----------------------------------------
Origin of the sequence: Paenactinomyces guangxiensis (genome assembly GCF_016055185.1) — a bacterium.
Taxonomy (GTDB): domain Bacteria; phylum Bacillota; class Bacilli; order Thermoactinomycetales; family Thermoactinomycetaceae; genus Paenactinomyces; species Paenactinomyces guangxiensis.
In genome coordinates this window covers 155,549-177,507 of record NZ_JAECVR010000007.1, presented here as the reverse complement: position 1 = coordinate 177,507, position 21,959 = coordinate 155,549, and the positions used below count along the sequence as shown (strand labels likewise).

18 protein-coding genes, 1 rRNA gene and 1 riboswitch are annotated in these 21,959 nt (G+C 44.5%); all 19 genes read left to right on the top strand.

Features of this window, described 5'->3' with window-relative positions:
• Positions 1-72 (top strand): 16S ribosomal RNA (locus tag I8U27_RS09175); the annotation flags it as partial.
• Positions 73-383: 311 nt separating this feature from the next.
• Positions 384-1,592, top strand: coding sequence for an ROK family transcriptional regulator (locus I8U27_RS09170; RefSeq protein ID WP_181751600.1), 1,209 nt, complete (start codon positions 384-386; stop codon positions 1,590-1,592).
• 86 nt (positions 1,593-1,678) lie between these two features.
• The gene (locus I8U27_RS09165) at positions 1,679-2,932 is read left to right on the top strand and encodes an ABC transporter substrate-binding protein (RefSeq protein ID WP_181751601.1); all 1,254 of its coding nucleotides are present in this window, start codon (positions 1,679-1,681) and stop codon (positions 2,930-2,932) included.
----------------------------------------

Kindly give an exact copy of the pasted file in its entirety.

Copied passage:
Origin of the sequence: Paenactinomyces guangxiensis (genome assembly GCF_016055185.1) — a bacterium.
Taxonomy (GTDB): domain Bacteria; phylum Bacillota; class Bacilli; order Thermoactinomycetales; family Thermoactinomycetaceae; genus Paenactinomyces; species Paenactinomyces guangxiensis.
In genome coordinates this window covers 155,549-177,507 of record NZ_JAECVR010000007.1, presented here as the reverse complement: position 1 = coordinate 177,507, position 21,959 = coordinate 155,549, and the positions used below count along the sequence as shown (strand labels likewise).

18 protein-coding genes, 1 rRNA gene and 1 riboswitch are annotated in these 21,959 nt (G+C 44.5%); all 19 genes read left to right on the top strand.

Features of this window, described 5'->3' with window-relative positions:
• Positions 1-72 (top strand): 16S ribosomal RNA (locus tag I8U27_RS09175); the annotation flags it as partial.
• Positions 73-383: 311 nt separating this feature from the next.
• Positions 384-1,592, top strand: coding sequence for an ROK family transcriptional regulator (locus I8U27_RS09170; RefSeq protein ID WP_181751600.1), 1,209 nt, complete (start codon positions 384-386; stop codon positions 1,590-1,592).
• 86 nt (positions 1,593-1,678) lie between these two features.
• The gene (locus I8U27_RS09165) at positions 1,679-2,932 is read left to right on the top strand and encodes an ABC transporter substrate-binding protein (RefSeq protein ID WP_181751601.1); all 1,254 of its coding nucleotides are present in this window, start codon (positions 1,679-1,681) and stop codon (positions 2,930-2,932) included.